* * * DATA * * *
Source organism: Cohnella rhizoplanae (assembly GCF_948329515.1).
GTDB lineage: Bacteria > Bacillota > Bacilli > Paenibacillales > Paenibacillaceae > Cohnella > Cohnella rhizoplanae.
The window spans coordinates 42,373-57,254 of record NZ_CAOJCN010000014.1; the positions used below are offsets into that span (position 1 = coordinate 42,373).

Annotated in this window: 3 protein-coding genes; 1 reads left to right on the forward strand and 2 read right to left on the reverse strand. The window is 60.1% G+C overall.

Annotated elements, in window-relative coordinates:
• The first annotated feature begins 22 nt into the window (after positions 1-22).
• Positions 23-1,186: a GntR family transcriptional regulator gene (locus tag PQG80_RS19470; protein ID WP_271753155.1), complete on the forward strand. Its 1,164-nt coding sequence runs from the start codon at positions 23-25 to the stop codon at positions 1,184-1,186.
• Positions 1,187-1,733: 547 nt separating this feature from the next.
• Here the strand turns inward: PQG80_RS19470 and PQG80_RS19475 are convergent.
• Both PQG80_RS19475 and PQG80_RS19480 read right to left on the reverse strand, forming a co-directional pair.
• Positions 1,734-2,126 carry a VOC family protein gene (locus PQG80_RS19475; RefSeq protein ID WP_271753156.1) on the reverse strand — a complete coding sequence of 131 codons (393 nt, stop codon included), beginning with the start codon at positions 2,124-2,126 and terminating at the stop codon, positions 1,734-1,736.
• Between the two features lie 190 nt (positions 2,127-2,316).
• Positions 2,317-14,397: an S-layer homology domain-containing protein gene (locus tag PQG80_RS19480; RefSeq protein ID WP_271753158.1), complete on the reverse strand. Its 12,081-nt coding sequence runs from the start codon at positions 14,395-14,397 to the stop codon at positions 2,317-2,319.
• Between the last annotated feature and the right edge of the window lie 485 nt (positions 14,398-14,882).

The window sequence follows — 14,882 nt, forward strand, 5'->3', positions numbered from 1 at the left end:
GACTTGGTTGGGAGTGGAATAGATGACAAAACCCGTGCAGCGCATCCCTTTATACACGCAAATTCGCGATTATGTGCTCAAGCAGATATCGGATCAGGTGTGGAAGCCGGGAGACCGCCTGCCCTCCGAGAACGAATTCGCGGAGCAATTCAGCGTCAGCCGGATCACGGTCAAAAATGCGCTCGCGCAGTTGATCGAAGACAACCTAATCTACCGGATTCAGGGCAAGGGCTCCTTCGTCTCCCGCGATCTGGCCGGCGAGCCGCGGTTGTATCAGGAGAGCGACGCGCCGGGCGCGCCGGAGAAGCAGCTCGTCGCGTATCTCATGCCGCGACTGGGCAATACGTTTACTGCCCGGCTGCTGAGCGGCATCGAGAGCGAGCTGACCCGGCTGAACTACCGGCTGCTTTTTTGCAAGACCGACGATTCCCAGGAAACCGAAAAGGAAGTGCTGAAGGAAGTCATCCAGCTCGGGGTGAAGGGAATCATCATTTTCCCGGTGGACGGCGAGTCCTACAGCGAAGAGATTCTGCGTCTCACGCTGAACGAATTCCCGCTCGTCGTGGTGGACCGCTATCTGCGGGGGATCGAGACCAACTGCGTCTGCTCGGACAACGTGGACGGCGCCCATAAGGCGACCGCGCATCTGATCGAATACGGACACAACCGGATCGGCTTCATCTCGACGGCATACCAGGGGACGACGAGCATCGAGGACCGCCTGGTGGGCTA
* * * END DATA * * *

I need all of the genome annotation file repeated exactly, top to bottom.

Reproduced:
Source organism: Cohnella rhizoplanae (assembly GCF_948329515.1).
GTDB lineage: Bacteria > Bacillota > Bacilli > Paenibacillales > Paenibacillaceae > Cohnella > Cohnella rhizoplanae.
The window spans coordinates 42,373-57,254 of record NZ_CAOJCN010000014.1; the positions used below are offsets into that span (position 1 = coordinate 42,373).

Annotated in this window: 3 protein-coding genes; 1 reads left to right on the forward strand and 2 read right to left on the reverse strand. The window is 60.1% G+C overall.

Annotated elements, in window-relative coordinates:
• The first annotated feature begins 22 nt into the window (after positions 1-22).
• Positions 23-1,186: a GntR family transcriptional regulator gene (locus tag PQG80_RS19470; protein ID WP_271753155.1), complete on the forward strand. Its 1,164-nt coding sequence runs from the start codon at positions 23-25 to the stop codon at positions 1,184-1,186.
• Positions 1,187-1,733: 547 nt separating this feature from the next.
• Here the strand turns inward: PQG80_RS19470 and PQG80_RS19475 are convergent.
• Both PQG80_RS19475 and PQG80_RS19480 read right to left on the reverse strand, forming a co-directional pair.
• Positions 1,734-2,126 carry a VOC family protein gene (locus PQG80_RS19475; RefSeq protein ID WP_271753156.1) on the reverse strand — a complete coding sequence of 131 codons (393 nt, stop codon included), beginning with the start codon at positions 2,124-2,126 and terminating at the stop codon, positions 1,734-1,736.
• Between the two features lie 190 nt (positions 2,127-2,316).
• Positions 2,317-14,397: an S-layer homology domain-containing protein gene (locus tag PQG80_RS19480; RefSeq protein ID WP_271753158.1), complete on the reverse strand. Its 12,081-nt coding sequence runs from the start codon at positions 14,395-14,397 to the stop codon at positions 2,317-2,319.
• Between the last annotated feature and the right edge of the window lie 485 nt (positions 14,398-14,882).

The window sequence follows — 14,882 nt, forward strand, 5'->3', positions numbered from 1 at the left end:
GACTTGGTTGGGAGTGGAATAGATGACAAAACCCGTGCAGCGCATCCCTTTATACACGCAAATTCGCGATTATGTGCTCAAGCAGATATCGGATCAGGTGTGGAAGCCGGGAGACCGCCTGCCCTCCGAGAACGAATTCGCGGAGCAATTCAGCGTCAGCCGGATCACGGTCAAAAATGCGCTCGCGCAGTTGATCGAAGACAACCTAATCTACCGGATTCAGGGCAAGGGCTCCTTCGTCTCCCGCGATCTGGCCGGCGAGCCGCGGTTGTATCAGGAGAGCGACGCGCCGGGCGCGCCGGAGAAGCAGCTCGTCGCGTATCTCATGCCGCGACTGGGCAATACGTTTACTGCCCGGCTGCTGAGCGGCATCGAGAGCGAGCTGACCCGGCTGAACTACCGGCTGCTTTTTTGCAAGACCGACGATTCCCAGGAAACCGAAAAGGAAGTGCTGAAGGAAGTCATCCAGCTCGGGGTGAAGGGAATCATCATTTTCCCGGTGGACGGCGAGTCCTACAGCGAAGAGATTCTGCGTCTCACGCTGAACGAATTCCCGCTCGTCGTGGTGGACCGCTATCTGCGGGGGATCGAGACCAACTGCGTCTGCTCGGACAACGTGGACGGCGCCCATAAGGCGACCGCGCATCTGATCGAATACGGACACAACCGGATCGGCTTCATCTCGACGGCATACCAGGGGACGACGAGCATCGAGGACCGCCTGGTGGGCTA